So when the tour announced last June a surprising partnership with the LIV Golf’s backer, Saudi Arabia’s Public Investment Fund - a negotiation that McIlroy was not a part of - McIlroy conceded a sense of betrayal. “It’s hard for me to not sit up here and feel somewhat like a sacrificial lamb and feeling like I’ve put myself out there and this is what happens,” McIlroy said at the RBC Canadian Open a day after the framework agreement announcement.

Nevertheless, McIlroy continued in his position on the tour’s policy board throughout the summer. When he ultimately resigned in late November 2023, he cited personal and professional commitments, but also nodded to the direction a potentially unified professional game could be going, that a deal private-equity deal was on the horizon (which came to fruition two months later, with the tour choosing the Fenway-led Strategic Sports Group) and felt his job was done. The remaining board directors elected Jordan Spieth to take McIlroy’s place.

What spurred McIlroy’s reversal?

According to NBC Sports analyst Brad Faxon (who also serves as McIlroy’s putting coach from time to time), McIlroy regretted his decision “almost immediately.” Also, as McIlroy alluded to in his Zurich comments, talks between the PGA Tour and PIF had stalled. While McIlroy has not moved from his anti-LIV Golf stance, the Ulsterman has conceded that golf’s schism is unsustainable and PIF’s participation in professional golf is inevitable. For McIlroy, the most palliative of avenues forward is one where PIF’s investment is diverted to the tour, which would likely welcome reunification of a fractured sport. McIlroy presumably believed his return to the board helps bridge the current gap.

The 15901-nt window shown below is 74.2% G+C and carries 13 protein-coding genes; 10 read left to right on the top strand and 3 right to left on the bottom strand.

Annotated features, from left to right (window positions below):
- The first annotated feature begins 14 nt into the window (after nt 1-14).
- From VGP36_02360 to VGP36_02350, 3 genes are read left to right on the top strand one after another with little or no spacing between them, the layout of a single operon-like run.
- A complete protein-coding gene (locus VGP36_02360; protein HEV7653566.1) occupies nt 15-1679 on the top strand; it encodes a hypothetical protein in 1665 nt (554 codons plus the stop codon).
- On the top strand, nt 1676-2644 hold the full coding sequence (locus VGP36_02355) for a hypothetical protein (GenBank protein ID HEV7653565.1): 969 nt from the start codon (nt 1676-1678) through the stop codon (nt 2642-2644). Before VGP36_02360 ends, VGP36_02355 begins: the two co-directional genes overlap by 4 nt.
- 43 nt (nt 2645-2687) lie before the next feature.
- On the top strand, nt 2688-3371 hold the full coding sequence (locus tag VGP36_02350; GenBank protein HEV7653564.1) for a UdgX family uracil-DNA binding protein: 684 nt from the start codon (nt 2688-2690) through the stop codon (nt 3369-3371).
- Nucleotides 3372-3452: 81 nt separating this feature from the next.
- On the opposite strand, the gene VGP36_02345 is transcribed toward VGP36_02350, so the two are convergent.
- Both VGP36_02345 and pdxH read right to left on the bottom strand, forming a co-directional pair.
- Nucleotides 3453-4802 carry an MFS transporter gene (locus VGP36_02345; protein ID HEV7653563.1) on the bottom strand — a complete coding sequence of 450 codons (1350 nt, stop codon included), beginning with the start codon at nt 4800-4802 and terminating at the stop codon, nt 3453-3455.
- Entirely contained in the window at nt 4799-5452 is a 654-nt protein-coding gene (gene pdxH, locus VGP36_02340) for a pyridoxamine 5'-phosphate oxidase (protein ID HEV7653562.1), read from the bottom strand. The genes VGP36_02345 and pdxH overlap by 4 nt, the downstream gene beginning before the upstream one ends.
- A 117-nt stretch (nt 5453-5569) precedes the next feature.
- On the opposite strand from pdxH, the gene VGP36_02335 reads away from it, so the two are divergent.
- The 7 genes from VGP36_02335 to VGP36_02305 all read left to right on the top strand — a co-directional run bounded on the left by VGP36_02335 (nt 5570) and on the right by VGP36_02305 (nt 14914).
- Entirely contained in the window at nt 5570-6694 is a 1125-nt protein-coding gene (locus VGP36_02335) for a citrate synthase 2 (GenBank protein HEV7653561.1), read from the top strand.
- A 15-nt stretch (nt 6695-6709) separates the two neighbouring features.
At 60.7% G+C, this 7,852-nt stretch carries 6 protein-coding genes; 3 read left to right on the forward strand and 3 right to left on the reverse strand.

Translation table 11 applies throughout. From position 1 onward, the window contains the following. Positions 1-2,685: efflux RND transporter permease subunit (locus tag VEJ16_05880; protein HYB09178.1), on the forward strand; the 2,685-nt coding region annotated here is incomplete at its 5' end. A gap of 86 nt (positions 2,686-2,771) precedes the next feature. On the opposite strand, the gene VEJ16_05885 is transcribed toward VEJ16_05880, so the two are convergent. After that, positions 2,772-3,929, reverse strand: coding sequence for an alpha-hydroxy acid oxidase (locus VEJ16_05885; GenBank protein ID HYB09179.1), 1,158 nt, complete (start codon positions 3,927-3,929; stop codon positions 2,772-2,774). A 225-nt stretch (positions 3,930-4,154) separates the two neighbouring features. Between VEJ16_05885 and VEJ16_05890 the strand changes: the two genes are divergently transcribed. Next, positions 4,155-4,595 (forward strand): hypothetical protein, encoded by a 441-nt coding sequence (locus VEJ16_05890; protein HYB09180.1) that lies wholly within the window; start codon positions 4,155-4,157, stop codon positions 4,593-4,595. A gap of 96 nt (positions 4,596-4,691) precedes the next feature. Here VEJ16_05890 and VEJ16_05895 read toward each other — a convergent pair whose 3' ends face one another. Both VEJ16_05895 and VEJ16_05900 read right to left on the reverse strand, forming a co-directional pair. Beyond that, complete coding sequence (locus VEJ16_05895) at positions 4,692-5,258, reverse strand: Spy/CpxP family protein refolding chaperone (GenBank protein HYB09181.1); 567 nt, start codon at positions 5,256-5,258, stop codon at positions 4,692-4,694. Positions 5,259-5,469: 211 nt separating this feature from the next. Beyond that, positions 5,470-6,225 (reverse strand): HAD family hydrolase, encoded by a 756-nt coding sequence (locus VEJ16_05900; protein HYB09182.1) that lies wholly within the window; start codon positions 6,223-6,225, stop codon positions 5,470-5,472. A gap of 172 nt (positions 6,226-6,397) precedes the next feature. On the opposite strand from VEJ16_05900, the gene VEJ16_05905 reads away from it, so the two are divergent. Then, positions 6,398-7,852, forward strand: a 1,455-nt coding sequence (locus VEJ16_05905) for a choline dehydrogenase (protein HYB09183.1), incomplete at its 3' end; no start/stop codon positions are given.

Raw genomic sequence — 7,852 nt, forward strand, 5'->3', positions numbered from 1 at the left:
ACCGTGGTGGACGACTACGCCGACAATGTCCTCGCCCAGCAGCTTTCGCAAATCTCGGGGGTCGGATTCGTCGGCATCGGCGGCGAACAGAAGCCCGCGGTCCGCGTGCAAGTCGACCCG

Why does Webb Simpson want off?

Depends on whom you ask. Simpson, for his part, wants to spend more time focusing on golf and his family. It should also be noted that he is considered one of the more respected and well-liked players on tour, but has come under criticism for his use of four sponsor’s exemptions into limited-field signature events. There is also a belief among players, fair or not, that PGA Tour and SSG leadership wants McIlroy on the board to help advocate for unification. Given his credentials, McIlroy is seen as a stronger proponent than Simpson for this task.

Is Simpson allowed to just hand off an elected spot?

Technically, no; it’s an elected position. But when McIlroy resigned it was just the five other player directors who elected Spieth, not the entire tour membership. It’s also worth remembering the players created a new position for Woods on the board out of thin air. You’re not wrong for thinking everyone is just making this up as they go.